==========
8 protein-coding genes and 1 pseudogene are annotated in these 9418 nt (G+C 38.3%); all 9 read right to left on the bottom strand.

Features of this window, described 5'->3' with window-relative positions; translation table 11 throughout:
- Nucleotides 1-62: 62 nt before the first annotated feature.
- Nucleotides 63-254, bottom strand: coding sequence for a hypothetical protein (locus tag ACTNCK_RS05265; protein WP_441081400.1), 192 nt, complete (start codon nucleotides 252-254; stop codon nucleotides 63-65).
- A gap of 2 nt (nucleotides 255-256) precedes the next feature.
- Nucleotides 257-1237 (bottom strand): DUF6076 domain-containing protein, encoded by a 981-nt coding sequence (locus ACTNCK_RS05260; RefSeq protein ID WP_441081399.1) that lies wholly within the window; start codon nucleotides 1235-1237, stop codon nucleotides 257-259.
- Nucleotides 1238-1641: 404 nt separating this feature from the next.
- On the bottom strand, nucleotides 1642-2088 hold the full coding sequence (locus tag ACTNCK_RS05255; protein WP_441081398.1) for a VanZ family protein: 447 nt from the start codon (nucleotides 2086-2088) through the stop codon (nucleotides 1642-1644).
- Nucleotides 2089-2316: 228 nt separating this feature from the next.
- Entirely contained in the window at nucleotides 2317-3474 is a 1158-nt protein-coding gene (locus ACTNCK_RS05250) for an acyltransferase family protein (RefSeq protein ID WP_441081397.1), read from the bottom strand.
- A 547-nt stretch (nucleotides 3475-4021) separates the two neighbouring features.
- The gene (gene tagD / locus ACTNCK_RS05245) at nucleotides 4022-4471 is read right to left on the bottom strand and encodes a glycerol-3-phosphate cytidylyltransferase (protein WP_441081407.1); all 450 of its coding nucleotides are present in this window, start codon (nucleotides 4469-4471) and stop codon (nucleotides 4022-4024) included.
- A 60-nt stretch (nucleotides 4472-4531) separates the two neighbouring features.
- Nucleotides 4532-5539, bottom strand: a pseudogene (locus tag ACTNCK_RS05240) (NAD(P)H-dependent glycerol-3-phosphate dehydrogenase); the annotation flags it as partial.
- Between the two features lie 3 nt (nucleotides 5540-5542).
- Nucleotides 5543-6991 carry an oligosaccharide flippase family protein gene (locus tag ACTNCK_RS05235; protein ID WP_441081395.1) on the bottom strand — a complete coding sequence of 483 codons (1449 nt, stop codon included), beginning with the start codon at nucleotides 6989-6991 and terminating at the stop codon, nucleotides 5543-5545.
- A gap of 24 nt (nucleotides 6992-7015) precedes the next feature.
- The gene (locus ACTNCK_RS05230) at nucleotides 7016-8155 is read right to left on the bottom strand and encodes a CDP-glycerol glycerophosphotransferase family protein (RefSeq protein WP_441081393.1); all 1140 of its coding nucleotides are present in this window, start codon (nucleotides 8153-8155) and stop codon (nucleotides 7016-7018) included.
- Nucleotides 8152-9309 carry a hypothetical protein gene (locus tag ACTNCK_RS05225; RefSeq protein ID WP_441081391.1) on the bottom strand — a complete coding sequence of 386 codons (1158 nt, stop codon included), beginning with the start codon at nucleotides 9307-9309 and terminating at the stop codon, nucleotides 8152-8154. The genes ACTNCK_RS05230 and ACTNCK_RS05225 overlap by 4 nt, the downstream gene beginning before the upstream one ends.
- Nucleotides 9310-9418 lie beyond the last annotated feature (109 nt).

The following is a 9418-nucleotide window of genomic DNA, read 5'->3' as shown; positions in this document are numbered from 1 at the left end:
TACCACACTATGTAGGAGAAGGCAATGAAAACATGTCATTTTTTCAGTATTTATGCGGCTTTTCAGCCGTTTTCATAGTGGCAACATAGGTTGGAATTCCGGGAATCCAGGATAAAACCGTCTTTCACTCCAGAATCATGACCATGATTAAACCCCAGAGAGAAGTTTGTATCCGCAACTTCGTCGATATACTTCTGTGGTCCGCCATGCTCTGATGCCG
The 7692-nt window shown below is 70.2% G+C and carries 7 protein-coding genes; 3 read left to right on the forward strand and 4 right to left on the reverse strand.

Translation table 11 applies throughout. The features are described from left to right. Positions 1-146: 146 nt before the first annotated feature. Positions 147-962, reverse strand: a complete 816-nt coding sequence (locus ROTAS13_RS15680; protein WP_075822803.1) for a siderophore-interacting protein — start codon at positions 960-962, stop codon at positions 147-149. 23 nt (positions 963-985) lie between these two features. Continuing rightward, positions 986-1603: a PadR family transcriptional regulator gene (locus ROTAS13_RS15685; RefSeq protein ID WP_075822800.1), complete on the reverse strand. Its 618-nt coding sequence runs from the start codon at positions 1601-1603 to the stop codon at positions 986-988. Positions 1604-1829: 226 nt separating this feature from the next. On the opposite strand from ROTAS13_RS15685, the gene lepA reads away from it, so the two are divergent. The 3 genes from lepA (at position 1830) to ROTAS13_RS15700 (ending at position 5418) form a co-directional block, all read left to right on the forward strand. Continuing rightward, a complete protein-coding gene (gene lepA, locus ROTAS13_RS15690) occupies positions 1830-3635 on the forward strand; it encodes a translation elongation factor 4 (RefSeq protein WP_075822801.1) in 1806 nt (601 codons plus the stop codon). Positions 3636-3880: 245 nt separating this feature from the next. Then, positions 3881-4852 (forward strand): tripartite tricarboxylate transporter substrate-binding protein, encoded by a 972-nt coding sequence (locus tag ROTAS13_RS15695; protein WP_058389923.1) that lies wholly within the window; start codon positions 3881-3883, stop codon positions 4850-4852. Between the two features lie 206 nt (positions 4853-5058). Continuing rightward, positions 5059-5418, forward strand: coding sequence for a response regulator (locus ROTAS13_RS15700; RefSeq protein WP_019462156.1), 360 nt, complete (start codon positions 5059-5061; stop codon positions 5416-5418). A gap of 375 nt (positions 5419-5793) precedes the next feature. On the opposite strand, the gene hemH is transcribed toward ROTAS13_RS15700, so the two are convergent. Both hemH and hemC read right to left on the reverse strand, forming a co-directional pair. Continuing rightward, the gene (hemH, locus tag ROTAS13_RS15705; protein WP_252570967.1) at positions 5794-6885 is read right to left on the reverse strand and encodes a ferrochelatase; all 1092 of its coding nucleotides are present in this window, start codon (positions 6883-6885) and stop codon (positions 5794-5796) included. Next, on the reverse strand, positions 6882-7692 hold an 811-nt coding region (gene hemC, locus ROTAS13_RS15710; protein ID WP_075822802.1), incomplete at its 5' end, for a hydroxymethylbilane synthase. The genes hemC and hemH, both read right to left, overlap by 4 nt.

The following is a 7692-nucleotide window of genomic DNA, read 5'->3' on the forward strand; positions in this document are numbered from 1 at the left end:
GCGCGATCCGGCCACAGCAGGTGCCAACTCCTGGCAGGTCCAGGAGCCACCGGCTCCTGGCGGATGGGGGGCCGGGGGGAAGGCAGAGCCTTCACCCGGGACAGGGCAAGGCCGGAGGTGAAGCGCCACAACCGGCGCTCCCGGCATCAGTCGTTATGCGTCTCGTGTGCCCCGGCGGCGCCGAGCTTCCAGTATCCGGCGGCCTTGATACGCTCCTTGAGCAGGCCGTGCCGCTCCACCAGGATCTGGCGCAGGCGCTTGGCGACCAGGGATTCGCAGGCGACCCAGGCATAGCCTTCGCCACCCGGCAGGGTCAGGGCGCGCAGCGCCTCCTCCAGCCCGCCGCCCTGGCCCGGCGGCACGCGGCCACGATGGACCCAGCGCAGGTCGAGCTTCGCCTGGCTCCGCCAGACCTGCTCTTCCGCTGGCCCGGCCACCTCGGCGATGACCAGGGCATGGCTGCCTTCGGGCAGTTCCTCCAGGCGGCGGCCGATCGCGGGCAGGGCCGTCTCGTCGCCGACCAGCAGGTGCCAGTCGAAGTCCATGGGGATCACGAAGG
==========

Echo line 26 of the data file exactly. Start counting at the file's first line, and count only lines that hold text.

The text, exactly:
GCGCGATCCGGCCACAGCAGGTGCCAACTCCTGGCAGGTCCAGGAGCCACCGGCTCCTGGCGGATGGGGGGCCGGGGGGAAGGCAGAGCCTTCACCCGGGACAGGGCAAGGCCGGAGGTGAAGCGCCACAACCGGCGCTCCCGGCATCAGTCGTTATGCGTCTCGTGTGCCCCGGCGGCGCCGAGCTTCCAGTATCCGGCGGCCTTGATACGCTCCTTGAGCAGGCCGTGCCGCTCCACCAGGATCTGGCGCAGGCGCTTGGCGACCAGGGATTCGCAGGCGACCCAGGCATAGCCTTCGCCACCCGGCAGGGTCAGGGCGCGCAGCGCCTCCTCCAGCCCGCCGCCCTGGCCCGGCGGCACGCGGCCACGATGGACCCAGCGCAGGTCGAGCTTCGCCTGGCTCCGCCAGACCTGCTCTTCCGCTGGCCCGGCCACCTCGGCGATGACCAGGGCATGGCTGCCTTCGGGCAGTTCCTCCAGGCGGCGGCCGATCGCGGGCAGGGCCGTCTCGTCGCCGACCAGCAGGTGCCAGTCGAAGTCCATGGGGATCACGAAGG